LMS Developer NorthPass Takes in $4 Million Series A from Edison Partners
By Henry Kronk
April 24, 2019
Northpass, a corporate-facing learning management system (LMS) developer announced on April 24 it had secured $4 million in Series A funding from Edison Partners.
It seems today that one doesn’t hear about LMS developers securing funding rounds too often. The sector has been churning since the ‘90s and contains numerous incumbents that appear firmly intrenched and unassailable. What’s more, the pool of emerging users is tiny and growing smaller. Lead capture among LMS providers today comes more often than not from businesses or institutions dissatisfied with their current LMS in search of a better platform. But despite this, corporate LMS provider Northpass took in a $4 million Series A this week.
Northpass Secures Funding In a Familiar Sector
“Modern learning tools have become essential for enabling today’s front-line teams,” says Steve Cornwell, founder and CEO of Northpass, in a news release. “It’s all about enablement. High-growth companies need seamless onboarding, increased retention, and improved customer satisfaction. Northpass gives stakeholders the skills needed to truly drive business success.”
The company, formerly known as SchoolKeep, has been in operation since 2013. Business operations accelerated in 2018, and the company reported 100% revenue growth. Their clients include Uber, Square, Shopify, Lyft, and AirBnb.
“By aligning learning with business performance, Northpass is setting itself apart from competition,” says Tom Vander Schaaff, General Partner of Edison Partners. “Northpass has a clear vision, relentless work ethic, and a culture built on strong values. We’re proud to partner with Northpass and offer the Edison Edge platform to accelerate their already exponential growth.”
The LMS Is Not Dead
While man have mused about the future (or eventual death) of the LMS and talent development specialist Josh Bersin has declared that “the end of the LMS as we know it is coming,” the situation is hardly cut and dried.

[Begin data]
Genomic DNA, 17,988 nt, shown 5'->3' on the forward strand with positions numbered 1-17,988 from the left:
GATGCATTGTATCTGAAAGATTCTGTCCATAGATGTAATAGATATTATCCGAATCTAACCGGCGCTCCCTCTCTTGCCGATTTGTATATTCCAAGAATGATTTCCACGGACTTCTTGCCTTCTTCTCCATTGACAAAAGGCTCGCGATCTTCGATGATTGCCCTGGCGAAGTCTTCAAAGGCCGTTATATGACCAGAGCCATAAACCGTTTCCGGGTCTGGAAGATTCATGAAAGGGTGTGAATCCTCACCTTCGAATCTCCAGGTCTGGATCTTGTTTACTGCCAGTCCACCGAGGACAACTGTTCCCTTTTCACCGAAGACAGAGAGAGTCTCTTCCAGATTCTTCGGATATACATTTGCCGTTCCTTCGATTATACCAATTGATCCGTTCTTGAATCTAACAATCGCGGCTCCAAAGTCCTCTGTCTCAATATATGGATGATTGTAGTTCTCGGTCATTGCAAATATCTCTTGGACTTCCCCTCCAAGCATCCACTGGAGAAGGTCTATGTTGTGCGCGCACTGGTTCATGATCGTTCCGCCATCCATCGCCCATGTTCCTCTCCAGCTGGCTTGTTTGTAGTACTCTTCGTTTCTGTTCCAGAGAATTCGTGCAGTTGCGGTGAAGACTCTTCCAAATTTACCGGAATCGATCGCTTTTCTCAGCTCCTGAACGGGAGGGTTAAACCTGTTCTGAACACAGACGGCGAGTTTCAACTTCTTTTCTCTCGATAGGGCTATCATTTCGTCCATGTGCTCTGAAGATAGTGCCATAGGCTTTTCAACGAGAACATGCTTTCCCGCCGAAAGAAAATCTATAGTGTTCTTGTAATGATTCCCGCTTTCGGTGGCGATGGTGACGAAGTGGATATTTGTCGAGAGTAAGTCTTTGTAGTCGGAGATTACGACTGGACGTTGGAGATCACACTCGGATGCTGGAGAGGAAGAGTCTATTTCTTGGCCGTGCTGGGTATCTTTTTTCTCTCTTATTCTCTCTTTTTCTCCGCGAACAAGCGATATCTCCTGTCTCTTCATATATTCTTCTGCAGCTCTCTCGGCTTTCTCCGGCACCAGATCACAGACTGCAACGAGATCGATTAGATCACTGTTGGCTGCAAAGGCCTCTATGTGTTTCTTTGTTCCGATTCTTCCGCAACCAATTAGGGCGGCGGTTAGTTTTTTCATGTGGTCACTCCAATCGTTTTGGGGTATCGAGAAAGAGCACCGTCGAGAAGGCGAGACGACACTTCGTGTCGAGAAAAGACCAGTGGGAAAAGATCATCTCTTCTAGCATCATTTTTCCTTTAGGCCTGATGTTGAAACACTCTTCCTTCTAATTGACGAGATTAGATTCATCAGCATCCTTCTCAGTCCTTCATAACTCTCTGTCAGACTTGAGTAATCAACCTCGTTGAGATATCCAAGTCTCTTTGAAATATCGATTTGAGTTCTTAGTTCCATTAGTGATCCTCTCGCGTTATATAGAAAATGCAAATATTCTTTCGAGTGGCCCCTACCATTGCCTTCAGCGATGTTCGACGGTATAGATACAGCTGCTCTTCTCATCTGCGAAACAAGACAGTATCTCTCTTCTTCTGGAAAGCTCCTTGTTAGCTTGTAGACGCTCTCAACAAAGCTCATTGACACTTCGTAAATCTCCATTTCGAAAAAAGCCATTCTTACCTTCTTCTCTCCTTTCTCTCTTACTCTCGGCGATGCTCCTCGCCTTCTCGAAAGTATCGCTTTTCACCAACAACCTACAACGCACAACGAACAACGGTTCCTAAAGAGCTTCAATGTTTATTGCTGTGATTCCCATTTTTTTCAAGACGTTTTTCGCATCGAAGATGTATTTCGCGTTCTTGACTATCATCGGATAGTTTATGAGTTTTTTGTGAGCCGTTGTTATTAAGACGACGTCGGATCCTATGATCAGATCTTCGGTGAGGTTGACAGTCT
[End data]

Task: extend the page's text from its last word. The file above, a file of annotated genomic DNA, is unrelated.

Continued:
The Wikipedia page dedicated to LMSs begins its History subsection in the 18th century with the birth of correspondence courses. While that may be a moot point to some, it goes to show that someone today might be hard-pressed to come up with a satisfactory definition of ‘learning management system.’
The LMS brand has also grown slightly dusty. That is hardly surprising considering they emerged in the era that saw the rise of the PDA and the flight from mainframe to personal computer.
Today, many LMS providers instead brand their products as ‘learning ecosystems’ or ‘customizable white-label SaaS platforms.’
At the end of the day, however, most still deliver instructional content, allow for communication (via a forum or even videoconferencing), track performance and module completion, and provide analytics.
Have LMSs changed since they first emerged in the mid-1990s? Absolutely. But despite the inclusion of more involved multimedia content hosting, the migration from in-house to cloud servers, increased cybersecurity measures, and expanded analytics reports, the LMS soul remains intact.
Northpass’s Series A funding round underscores this point. LMSs continue to be relevant and necessary in the world of corporate training. There are still improvements, updates, and value propositions to be made.
Featured Image: Mimi Thian, Unsplash.